Elderflower Cordial

This is another recipe that brings me back to my childhood. My Mum and Granny have been making it for years. My most vivid memory of it is sitting in my Granny’s back garden with a big jug. She would add ice, sparkling water and very finely chopped chunks of lemon (skin on), which you could munch when you got to the bottom of your glass.

Nowadays, I often use it in cocktails. It tastes good as a mixer with most clear spirits, but my particular favourite is the ‘Hugo’ (which was all the rage in Zurich last summer). This is a combination of elderflower cordial, prosecco, sparkling water and mint. A delicious, light cocktail for the summer months:)

You will notice that this is one of the few of my recipes that includes a lot of sugar. You should remember that you only ever drink a tiny amount (mixed with water), and it should be considered a treat! It also freezes very well (as do the actual elderflowers), if you need a summery pick-me-up in the winter.

Be careful when picking elderflower. Always look up! There is a similar-looking flower that grows from the ground along roads in Ireland and Switzerland, but elderflower grows on trees. It has a very distinctive strong, sweet smell which you should sniff out for.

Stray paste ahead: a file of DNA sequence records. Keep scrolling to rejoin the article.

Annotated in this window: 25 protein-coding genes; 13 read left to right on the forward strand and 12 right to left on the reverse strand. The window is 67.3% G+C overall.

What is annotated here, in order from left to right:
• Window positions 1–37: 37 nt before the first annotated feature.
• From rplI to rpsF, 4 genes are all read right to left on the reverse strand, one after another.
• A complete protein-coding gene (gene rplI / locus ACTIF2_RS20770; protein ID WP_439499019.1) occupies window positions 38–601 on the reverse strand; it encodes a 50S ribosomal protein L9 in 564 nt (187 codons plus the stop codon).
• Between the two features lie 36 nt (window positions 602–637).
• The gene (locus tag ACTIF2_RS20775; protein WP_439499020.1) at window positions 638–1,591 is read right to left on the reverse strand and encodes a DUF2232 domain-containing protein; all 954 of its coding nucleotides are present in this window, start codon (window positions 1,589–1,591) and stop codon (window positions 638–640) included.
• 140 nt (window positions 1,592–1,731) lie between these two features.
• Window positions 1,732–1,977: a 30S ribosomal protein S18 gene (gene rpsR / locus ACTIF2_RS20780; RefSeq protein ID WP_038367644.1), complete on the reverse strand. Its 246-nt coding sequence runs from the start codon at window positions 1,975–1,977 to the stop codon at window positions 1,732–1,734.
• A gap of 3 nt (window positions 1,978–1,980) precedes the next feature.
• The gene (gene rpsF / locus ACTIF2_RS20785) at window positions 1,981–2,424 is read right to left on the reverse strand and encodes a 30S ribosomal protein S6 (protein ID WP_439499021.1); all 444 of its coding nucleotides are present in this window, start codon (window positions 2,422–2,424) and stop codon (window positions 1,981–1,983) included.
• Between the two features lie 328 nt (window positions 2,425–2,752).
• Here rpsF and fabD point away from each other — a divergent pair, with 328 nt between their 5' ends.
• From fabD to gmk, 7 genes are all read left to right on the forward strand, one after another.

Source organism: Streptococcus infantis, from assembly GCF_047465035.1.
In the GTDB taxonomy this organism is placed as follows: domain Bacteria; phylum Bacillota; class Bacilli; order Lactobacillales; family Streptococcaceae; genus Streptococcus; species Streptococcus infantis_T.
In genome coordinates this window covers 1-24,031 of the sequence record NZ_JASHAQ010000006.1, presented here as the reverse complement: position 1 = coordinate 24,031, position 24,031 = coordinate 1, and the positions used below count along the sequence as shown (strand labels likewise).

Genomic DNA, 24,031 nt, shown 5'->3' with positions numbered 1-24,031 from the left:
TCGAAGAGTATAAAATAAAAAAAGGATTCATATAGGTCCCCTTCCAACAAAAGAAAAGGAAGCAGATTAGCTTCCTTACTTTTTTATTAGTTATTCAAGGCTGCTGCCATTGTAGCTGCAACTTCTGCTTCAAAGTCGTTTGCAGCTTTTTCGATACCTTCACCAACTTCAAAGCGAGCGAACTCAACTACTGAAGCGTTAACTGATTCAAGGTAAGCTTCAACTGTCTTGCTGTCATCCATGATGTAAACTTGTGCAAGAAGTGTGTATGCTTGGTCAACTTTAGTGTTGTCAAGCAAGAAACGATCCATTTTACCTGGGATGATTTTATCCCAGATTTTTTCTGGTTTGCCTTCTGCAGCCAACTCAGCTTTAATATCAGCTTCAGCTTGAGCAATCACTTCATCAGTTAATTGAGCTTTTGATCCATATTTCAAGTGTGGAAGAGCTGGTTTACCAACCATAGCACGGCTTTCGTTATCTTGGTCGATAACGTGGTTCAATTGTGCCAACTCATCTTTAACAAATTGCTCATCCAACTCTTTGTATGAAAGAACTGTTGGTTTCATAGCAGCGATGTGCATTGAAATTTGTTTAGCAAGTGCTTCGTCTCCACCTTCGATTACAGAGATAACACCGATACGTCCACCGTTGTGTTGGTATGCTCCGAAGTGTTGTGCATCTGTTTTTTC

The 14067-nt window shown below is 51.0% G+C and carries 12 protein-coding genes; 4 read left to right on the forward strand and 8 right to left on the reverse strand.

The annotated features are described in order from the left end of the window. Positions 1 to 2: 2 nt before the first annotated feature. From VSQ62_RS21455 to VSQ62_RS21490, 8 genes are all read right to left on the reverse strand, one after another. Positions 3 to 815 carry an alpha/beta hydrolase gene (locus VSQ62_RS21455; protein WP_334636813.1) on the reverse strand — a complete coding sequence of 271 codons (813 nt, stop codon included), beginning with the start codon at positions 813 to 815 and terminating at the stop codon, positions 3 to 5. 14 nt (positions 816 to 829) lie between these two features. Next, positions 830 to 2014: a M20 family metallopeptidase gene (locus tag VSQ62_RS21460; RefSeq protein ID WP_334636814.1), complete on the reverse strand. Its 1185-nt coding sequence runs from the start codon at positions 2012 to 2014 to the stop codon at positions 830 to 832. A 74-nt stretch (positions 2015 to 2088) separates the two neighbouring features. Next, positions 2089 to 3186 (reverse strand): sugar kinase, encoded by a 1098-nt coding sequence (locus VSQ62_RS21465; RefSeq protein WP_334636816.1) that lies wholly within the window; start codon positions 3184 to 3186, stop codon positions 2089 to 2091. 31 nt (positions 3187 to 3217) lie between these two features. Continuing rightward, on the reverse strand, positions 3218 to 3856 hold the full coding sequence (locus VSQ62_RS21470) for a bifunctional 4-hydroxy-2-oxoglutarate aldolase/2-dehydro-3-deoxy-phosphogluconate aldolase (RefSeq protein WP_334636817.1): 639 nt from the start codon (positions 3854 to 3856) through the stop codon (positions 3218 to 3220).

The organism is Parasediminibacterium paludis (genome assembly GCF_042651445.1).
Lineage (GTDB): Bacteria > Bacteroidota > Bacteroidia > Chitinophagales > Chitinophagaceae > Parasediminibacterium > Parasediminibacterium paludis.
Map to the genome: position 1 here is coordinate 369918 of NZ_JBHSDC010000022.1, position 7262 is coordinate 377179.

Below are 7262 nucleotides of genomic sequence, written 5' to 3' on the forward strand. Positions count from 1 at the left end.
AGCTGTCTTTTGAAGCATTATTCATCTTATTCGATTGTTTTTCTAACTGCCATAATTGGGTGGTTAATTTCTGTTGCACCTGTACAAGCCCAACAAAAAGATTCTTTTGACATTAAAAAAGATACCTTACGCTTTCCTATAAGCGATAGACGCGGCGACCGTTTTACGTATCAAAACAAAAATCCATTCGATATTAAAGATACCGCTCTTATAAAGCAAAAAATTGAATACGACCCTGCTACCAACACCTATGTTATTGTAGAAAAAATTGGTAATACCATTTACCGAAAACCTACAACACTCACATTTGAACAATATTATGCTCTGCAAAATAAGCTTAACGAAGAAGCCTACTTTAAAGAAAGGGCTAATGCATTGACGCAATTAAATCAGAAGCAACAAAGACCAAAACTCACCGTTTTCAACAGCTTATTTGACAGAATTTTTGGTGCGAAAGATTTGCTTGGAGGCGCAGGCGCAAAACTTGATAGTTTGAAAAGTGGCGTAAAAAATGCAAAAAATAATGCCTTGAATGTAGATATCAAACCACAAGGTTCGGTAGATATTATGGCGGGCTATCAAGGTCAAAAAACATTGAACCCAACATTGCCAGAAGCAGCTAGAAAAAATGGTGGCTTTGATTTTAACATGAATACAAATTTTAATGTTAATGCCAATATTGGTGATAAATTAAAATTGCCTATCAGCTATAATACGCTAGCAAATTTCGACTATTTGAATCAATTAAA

*Apologies for the strange quantities… My Mum still works in ounces and pounds, and these quantities fit perfectly into 2 litres, so I’m unwilling to tamper with them!

Elderflower Cordial

Makes 2 litres

2 bottles elderflower cordial


  • 1800g sugar
  • 950ml water
  • 6 lemons
  • citric acid to taste (you can buy this in pharmacies)
  • approx. 8 big heads of elderflower


  1. Zest and squeeze the lemons
  2. Put the sugar, water and lemon zest and juice in a big saucepan
  3. Leave to soak for a few hours – stirring occasionally until the sugar dissolves (if it still hasn’t dissolved after a few hours add a little more lemon juice)
  4. When the sugar has dissolved, taste it and see if it is sharp enough. If it isn’t, add 1/2 tsp. of citric acid and taste again. Continue until you achieve desired tartness
  5. Put on the heat and bring to the boil
  6. Boil for about 1 minute
  7. Put in 8 heads of elderflower and leave until cool
  8. Strain and bottle using sterilised bottles (plastic if you want to freeze it)
  9. It will last for up to 6 months in the fridge, or 2 years in the freezer
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  1. Jackie Reade

    Hi Emma – well done on the blog! My recipe is slightly different, but I’m making (and drinking!) LOADS of it at the moment. J x

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